“Puberty, pregnancy and menopause are different for everyone, so why wouldn’t menstrual cycles and the changing levels of hormones also impact individuals differently?” asks Smith. “That’s why I’m all about people tracking their cycle and knowing how it impacts them, rather than saying, ‘You should do this or that at a certain time of the month.’ Because that, to me, is not empowering and it’s not really that evidence-based, either.” Start by tracking your cycle with an app or by counting from your next period, then look out for trends and changes. “So, for example, towards the end of your cycle, you might get a bit constipated because progesterone increases and that slows down the gut,” says Smith. “Once you understand more, you can take into account how you might feel at different times of the month – energy levels, sleep, mood, how training feels, and so on.”
Peach, whose Believe Your Body online course includes personalised cycle coaching, suggests taking at least three months to notice patterns. “It can feel overwhelming to think, ‘I’m going to get across every part of my cycle at once,’ but there’s no rush. You’ve got plenty of cycles ahead and, with each one, you can explore and bring your attention to a different phase.”
Talking the talk
When it comes to supporting the wider movement, conversation is crucial. But, with 37 per cent of us only speaking about our periods if we have concerns, it sparks the question: how can we get comfier with menstrual chat? “If you’re talking about something to do with your cycle, try doing it without an apology,” tips Peach. “Use regular words and a normal voice. Because, when you do that, you make space for the other person to be normal about it, too.”
Another area this conversation is especially vital is the workplace. A survey of around 1000 union members – done as part of the menstrual leave campaign – revealed the majority suffer from painful periods, but 74 per cent of those wouldn’t feel comfortable asking their manager about leave or flexible working to cope with symptoms. Modibodi is one of a growing number of companies changing the tide; the brand introduced paid menstrual, menopause and miscarriage leave in 2021. “Feedback from employees has been extremely positive,” says Lorenzato. “Staff have revealed this leave has helped them feel less guilty or ashamed and more comfortable, because they can actually rest and recover without worrying about work or what colleagues may think.”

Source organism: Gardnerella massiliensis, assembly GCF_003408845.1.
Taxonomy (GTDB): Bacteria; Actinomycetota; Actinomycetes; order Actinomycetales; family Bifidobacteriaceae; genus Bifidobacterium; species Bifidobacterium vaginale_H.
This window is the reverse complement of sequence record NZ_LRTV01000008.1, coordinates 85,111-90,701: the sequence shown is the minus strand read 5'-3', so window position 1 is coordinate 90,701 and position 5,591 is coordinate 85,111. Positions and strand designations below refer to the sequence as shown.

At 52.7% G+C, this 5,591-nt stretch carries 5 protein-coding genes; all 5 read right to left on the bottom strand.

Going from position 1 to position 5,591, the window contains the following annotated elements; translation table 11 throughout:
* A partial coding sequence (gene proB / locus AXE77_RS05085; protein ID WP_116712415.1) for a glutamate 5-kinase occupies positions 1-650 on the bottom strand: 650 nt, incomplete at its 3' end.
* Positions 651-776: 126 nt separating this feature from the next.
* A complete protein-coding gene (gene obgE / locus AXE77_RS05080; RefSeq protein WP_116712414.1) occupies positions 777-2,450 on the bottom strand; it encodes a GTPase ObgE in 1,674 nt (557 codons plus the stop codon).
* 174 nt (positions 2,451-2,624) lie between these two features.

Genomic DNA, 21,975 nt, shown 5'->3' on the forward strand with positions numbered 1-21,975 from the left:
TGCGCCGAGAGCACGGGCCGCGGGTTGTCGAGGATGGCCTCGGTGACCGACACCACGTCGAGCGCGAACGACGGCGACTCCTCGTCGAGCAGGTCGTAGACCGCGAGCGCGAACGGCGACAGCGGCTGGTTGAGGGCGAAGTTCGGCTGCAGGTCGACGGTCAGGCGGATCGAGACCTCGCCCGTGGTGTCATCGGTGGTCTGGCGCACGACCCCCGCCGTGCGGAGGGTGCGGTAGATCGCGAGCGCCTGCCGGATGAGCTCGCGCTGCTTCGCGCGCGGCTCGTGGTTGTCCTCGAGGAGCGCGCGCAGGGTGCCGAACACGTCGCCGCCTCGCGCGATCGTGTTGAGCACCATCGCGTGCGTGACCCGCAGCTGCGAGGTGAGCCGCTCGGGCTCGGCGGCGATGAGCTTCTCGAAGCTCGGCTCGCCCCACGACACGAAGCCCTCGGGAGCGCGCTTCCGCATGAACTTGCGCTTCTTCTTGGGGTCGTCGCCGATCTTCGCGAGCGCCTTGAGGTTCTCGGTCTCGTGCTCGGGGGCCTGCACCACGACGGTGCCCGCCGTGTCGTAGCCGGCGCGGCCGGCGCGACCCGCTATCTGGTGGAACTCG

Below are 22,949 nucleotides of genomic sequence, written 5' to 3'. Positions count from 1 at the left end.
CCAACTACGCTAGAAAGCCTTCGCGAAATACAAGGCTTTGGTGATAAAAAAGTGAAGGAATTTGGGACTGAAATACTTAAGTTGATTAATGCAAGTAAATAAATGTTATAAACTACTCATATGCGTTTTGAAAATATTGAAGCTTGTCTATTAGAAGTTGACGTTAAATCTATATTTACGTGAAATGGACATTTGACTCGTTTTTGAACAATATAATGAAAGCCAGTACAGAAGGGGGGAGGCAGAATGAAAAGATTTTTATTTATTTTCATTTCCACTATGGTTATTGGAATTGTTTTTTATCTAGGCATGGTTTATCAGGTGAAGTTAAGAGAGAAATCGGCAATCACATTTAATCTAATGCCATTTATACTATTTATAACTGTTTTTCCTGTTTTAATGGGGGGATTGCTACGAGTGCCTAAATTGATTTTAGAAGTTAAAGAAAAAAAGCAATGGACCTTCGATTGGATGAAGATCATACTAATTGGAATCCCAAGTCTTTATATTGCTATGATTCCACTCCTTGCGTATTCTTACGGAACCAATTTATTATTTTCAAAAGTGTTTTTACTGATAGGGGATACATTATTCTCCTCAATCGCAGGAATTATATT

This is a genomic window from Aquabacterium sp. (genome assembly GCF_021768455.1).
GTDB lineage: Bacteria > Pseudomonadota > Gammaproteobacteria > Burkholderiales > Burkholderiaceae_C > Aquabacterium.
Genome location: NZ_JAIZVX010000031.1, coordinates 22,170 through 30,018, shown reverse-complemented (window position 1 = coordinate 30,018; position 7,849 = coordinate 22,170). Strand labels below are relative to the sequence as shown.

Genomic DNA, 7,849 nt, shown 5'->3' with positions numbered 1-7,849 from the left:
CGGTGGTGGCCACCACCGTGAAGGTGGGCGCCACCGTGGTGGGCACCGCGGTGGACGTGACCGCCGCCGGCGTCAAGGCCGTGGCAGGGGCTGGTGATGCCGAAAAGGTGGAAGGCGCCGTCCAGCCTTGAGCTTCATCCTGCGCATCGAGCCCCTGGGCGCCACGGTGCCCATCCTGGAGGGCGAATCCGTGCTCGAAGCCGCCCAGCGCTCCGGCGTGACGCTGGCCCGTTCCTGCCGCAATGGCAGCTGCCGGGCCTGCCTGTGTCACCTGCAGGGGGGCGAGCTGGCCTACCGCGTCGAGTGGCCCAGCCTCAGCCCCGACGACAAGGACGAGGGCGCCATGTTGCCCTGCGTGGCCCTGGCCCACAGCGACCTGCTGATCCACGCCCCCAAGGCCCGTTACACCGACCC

If you’re in a position of influence at work, consider bringing this discussion to the table. “The introduction of a policy like this will help break the stigma around women’s health topics,” continues Lorenzato. This could open the floor for increased dialogue around everything from perimenopause to miscarriage and fertility – and it’s important that non-menstruators are also part of the chat, explains Peach. “It’s about being more aligned to how women work,” she says. “I think a really big piece of gender equity is having our cyclical nature acknowledged, supported and celebrated in all areas of life, but particularly in the workplace.”
Bring on a brighter future
The revolution may be growing rapidly but there’s still quite a long way to go, especially when it comes to issues like period poverty. Peach would love to see improvements in aspects of medical training as well as how menstruation is taught in schools. And Smith can’t wait for more science to emerge – around the impact of hormonal contraception on athletic performance, for example.
Her dream is for an evidence-based, personalised test that can give specific intel on how our cycle is affecting us and what we can do to harness it. “That would be the eureka moment,” she says. “I think that’s where we’re going – towards better tools for the individual, rather than advice for the general population.”
Above all, this is about welcoming a new frontier. One where we’re encouraged to have open, honest discussions. Where change is happening everywhere from the footy field to the boardroom. And where silence and stigma are finally starting to be shed. “Something that happens to around 50 per cent of the population shouldn’t be a taboo topic,” says Smith. We couldn’t agree more. Period.